Front Matter

The first photographers had to design and build their own cameras. As photography caught on, the needs of professional photographers stimulated camera design innovations. Fifty years passed before George Eastman designed the Kodak camera for a much wider community of users. It took another century for camera designers to include high-tech universal usability features such as automatic aperture settings and autofocus. These features enabled most users to produce quality images reliably. This story has an amazingly successful outcome: cameras are used in 96% of American households today. And now, as digital cameras and cell phones with cameras have become popular, photos will become even more ubiquitous.

Similarly, the first Web site builders had to design their own programming tools. And as Web popularity soared, the needs of Web designers influenced the software tools. With 70% of American households now using the Web for health, travel, and shopping, it is clear that the transformation to public use of the Web is here. However, user experiences are often filled with frustration aggravated by confusing layouts and failure to find what they want. Improving the quality of Web experiences and broadening the audience is the next challenge for high-technology researchers and entrepreneurs.

Fortunately, Sarah Horton’s book can accelerate the pace of Web site design improvement. With clarity and thoughtful authority, Sarah lays out the territory of good design, as inspired by universal usability. Her goal is to make Web sites accessible for everyone. By this she means to improve the Web experience for all users, including those who have physical disabilities and other limitations. She assumes knowledge of HTML, CSS, and other technical issues, so she can concentrate on design. Her analysis is sophisticated but her advice is clear and easily applicable.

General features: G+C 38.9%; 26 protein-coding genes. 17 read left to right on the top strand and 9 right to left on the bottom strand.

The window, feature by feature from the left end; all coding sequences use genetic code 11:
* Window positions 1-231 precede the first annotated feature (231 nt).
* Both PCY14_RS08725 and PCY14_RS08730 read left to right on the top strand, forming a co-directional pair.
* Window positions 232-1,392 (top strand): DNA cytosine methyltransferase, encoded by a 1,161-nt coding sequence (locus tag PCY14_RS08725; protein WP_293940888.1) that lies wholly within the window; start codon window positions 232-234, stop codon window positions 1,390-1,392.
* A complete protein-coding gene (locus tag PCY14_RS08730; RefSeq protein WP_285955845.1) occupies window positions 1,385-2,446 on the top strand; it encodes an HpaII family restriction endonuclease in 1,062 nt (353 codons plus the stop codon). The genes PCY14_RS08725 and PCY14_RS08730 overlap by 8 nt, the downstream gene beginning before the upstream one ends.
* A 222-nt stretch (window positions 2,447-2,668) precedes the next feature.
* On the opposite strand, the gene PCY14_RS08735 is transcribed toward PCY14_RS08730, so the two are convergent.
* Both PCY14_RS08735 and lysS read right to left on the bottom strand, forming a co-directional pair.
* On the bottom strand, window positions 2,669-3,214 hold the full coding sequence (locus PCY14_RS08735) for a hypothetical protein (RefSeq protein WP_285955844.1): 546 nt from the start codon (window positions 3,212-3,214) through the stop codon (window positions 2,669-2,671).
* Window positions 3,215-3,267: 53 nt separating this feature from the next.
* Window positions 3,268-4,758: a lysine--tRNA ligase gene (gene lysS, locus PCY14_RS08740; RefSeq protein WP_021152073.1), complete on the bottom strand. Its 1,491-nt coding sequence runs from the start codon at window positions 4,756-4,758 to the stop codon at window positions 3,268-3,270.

The chapters provide lucid examples of good and bad design for structure, text, images, tables, and forms. She guides designers through the presentation issues of links, color, audio, video, and interactivity with comprehensible guidelines and wise advice. Each guideline is nicely summarized in a section called In a nutshell. The advice guides designers to make sensible decisions that will benefit most users—by improving layouts, appropriately integrating images, and clarifying content. The family values of good design produce many happy children.

Sarah’s book is among a growing set of efforts to improve Web design for all users. These strategies benefit users with visual, auditory, or mobility limitations and also bring gifts to older adults, users with cognitive limitations, users with low literacy, novice users, and others with particular needs. The good news is that these same strategies also benefit all users.

There is also good news from research and development workers who are increasingly mindful of clearly defined personas and audience segments. Refined evaluation methods, automated software evaluation of designs, and logging tools are providing the richer feedback needed to further improve designs. Controlled studies with selected user groups, observations of diverse users, and torrents of usage data give Web designers the evidence they need to make rational decisions for a wider range of users. As a computing professional this is satisfying to see, as I believe we will be remembered, in part, by how ambitiously we work to ensure that every Web user can successfully accomplish his or her goals.